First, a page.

Dear Annie: We have a friend, “Larry,” whom we socialize with and who is part of a tennis group that my husband is also part of. My husband has always loved cooking and is great at it. (More than once, friends have told him he ought to open a restaurant.) He has cooked for this tennis group — having been asked— on several occasions.
But no matter what it is that my husband cooks, Larry always has some complaint: “It’s not the same as last time,” “It’s not spicy enough,” “This is overcooked,” etc. Yet he always comes back for seconds and more.
It aggravates me, and I told my husband that perhaps he should tell this guy to do it himself, but he’s too nice. (Plus, the one time Larry did bring a dish, it was terrible — though we all ate without complaining for the sake of his feelings.) What could my husband say while still being tactful? We are open to any suggestions. I don’t want to lose it and snap at this guy in front of all our friends. — Sick of Fussy Larry
Dear Sick: Larry sounds unbelievably spoiled. If it weren’t so irritating, you’d almost have to laugh at the gall. Perhaps your husband could serve him some truth with a helping of humor: “Would you like a refund?” or “I’ll pass your complaints along to the chef.” This would bring Larry’s attention to his rudeness without leaving a bad taste in anyone’s mouth.
Dear Annie: This is in response to the woman who wrote in about her daughter’s showing up late for holiday dinners. Our family tradition when I was growing up (in the 1960s and ‘70s) was Thanksgiving with Dad’s family and Christmas with Mom’s family. We lived less than an hour from Mee-moo’s house.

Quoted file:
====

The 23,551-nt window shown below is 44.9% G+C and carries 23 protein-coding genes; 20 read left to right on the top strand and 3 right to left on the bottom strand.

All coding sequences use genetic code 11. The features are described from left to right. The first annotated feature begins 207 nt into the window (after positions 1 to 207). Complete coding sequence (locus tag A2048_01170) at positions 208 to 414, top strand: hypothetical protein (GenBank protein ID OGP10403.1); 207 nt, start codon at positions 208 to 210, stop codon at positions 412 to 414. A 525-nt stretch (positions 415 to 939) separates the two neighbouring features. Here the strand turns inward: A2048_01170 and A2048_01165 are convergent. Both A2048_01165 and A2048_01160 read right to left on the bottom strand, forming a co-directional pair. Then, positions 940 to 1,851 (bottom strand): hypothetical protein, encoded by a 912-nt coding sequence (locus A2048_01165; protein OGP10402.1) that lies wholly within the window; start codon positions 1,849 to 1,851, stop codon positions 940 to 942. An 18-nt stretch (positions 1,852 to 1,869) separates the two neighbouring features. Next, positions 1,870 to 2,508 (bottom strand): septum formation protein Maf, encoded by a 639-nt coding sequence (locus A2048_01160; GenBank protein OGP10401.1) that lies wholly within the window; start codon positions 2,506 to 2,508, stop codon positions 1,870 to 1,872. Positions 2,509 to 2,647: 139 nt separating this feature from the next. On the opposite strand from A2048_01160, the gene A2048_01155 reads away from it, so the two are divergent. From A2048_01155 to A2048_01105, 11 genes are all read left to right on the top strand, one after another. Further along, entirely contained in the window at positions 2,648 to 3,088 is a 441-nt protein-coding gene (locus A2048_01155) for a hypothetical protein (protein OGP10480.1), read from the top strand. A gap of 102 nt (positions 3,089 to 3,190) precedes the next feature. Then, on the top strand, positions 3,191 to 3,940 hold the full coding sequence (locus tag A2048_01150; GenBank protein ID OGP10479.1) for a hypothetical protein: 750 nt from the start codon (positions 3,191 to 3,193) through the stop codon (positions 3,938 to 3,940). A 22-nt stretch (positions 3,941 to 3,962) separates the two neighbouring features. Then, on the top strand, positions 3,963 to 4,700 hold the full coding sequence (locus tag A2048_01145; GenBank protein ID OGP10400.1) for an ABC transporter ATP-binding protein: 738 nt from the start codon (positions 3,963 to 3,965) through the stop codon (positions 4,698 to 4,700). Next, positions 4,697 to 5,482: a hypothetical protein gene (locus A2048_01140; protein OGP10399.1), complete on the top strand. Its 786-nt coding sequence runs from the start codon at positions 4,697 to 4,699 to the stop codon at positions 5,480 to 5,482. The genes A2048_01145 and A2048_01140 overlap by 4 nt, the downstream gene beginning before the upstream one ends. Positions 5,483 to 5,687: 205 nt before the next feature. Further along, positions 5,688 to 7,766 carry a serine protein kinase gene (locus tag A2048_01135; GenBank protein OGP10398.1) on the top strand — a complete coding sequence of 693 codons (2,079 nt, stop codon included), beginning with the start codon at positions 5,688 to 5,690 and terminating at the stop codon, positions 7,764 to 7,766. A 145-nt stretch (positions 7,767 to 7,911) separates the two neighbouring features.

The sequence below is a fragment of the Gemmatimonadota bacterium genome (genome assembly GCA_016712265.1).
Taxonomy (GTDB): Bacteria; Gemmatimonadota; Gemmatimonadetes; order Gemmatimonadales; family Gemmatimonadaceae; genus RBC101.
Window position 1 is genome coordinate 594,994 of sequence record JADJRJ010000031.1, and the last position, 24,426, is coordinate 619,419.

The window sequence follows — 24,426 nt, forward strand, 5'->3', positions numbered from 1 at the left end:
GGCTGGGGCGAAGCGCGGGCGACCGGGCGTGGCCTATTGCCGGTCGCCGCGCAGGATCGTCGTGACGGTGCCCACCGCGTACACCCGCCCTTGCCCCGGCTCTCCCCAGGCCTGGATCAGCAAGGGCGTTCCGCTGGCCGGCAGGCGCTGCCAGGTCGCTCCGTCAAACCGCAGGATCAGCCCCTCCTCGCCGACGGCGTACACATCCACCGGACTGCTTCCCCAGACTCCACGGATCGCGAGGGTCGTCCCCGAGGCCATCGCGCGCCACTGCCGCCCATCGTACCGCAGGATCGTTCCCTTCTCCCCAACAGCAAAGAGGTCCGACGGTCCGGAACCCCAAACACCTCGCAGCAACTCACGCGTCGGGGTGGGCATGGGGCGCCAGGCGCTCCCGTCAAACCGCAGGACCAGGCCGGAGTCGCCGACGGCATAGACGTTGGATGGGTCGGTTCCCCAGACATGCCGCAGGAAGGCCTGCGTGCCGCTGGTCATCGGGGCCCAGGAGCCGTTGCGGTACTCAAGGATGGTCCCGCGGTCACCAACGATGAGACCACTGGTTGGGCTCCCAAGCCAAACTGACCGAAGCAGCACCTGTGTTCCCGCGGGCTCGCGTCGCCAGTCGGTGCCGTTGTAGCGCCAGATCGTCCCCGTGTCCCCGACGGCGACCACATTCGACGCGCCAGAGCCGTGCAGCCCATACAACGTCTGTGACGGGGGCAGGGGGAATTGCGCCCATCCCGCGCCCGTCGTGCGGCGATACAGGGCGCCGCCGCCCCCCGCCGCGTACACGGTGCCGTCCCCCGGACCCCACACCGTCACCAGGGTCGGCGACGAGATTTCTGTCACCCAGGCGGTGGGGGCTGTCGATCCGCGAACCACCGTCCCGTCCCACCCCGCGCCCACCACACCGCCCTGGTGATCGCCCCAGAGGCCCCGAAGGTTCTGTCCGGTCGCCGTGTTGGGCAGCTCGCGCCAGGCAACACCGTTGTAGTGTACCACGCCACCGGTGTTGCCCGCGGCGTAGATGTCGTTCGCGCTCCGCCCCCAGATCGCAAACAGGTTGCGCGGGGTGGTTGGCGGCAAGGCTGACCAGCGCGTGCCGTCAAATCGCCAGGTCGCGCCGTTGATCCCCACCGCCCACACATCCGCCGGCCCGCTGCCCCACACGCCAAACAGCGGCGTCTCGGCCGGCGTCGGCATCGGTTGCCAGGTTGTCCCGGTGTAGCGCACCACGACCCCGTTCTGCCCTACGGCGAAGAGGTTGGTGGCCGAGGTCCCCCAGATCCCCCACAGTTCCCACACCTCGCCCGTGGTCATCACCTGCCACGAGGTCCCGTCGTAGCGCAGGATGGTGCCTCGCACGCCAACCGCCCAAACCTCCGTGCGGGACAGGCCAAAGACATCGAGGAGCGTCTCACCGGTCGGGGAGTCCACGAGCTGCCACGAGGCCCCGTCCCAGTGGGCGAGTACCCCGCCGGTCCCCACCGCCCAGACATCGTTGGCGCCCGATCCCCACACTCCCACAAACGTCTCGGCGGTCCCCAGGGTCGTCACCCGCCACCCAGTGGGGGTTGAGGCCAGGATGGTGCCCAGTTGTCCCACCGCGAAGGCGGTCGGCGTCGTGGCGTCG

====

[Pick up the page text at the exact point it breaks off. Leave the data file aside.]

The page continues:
We found out years later that they always told Dad that dinner was an hour earlier than it was really scheduled for because Dad had a tendency to make us late.
However, I agree with you. The person who is late is the rude person. When everyone is told that dinner will be at 4 p.m., the person who doesn’t bother to arrive until 4:45 is being totally rude.
As they say in one of the “Star Trek” movies, “the needs of the many outweigh the needs of the few.” Thirty people who are polite enough to show up on time have the right to start on time unless there is a very good reason for delaying. One person’s deciding to be late without explanation is not a good reason. – John
Dear John: When friends and family start lying to you about when you need to be at a place, you know you’ve got a bad case of chronic tardiness. Though I’m not one to condone lying as a solution in general, what your family did was a good way to adjust for your dad’s own personal time zone.
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